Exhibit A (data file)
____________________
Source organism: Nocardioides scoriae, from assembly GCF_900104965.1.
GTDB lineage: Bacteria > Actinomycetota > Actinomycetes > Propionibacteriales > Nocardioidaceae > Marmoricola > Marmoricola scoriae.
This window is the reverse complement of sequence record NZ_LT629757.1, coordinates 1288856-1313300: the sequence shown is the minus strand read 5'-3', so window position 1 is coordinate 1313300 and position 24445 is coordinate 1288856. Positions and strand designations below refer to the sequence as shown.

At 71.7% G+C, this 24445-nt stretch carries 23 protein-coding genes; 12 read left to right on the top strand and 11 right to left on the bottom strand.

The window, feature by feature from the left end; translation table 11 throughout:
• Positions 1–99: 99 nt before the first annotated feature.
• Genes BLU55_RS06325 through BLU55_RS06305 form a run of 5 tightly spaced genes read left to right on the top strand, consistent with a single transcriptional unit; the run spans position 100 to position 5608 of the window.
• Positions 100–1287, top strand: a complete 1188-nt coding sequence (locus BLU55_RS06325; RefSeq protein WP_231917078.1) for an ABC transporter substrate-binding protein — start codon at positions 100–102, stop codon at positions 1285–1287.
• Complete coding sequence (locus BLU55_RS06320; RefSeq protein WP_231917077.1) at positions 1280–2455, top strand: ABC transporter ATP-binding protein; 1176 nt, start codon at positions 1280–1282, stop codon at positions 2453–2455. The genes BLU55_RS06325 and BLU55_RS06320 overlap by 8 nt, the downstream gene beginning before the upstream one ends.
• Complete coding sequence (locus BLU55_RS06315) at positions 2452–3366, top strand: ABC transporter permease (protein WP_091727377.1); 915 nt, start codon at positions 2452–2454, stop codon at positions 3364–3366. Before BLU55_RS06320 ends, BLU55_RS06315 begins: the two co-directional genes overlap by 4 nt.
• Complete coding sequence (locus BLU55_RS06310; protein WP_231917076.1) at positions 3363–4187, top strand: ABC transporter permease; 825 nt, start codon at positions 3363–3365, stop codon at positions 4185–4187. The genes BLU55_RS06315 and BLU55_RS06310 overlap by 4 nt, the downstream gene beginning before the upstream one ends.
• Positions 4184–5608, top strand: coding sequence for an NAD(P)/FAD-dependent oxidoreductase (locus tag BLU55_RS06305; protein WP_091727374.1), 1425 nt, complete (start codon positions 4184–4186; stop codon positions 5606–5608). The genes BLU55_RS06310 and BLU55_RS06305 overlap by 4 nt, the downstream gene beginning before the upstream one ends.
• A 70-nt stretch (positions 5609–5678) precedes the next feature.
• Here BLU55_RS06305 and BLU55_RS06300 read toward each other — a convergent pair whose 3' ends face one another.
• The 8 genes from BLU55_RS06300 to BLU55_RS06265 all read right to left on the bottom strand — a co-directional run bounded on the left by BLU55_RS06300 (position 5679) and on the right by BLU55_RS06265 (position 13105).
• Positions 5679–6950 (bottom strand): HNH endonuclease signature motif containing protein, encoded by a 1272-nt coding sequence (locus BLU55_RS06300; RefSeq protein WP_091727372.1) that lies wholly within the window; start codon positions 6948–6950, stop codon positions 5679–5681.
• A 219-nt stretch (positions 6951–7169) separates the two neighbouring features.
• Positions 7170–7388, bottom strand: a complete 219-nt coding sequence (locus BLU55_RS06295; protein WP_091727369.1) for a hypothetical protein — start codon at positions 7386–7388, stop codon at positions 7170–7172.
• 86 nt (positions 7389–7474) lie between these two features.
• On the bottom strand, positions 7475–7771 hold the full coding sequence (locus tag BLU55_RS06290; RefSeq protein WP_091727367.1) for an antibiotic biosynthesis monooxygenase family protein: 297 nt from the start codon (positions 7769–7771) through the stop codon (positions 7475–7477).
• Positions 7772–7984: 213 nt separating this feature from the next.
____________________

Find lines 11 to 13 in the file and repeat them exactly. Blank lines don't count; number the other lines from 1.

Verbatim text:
• Complete coding sequence (locus BLU55_RS06310; protein WP_231917076.1) at positions 3363–4187, top strand: ABC transporter permease; 825 nt, start codon at positions 3363–3365, stop codon at positions 4185–4187. The genes BLU55_RS06315 and BLU55_RS06310 overlap by 4 nt, the downstream gene beginning before the upstream one ends.
• Positions 4184–5608, top strand: coding sequence for an NAD(P)/FAD-dependent oxidoreductase (locus tag BLU55_RS06305; protein WP_091727374.1), 1425 nt, complete (start codon positions 4184–4186; stop codon positions 5606–5608). The genes BLU55_RS06310 and BLU55_RS06305 overlap by 4 nt, the downstream gene beginning before the upstream one ends.
• A 70-nt stretch (positions 5609–5678) precedes the next feature.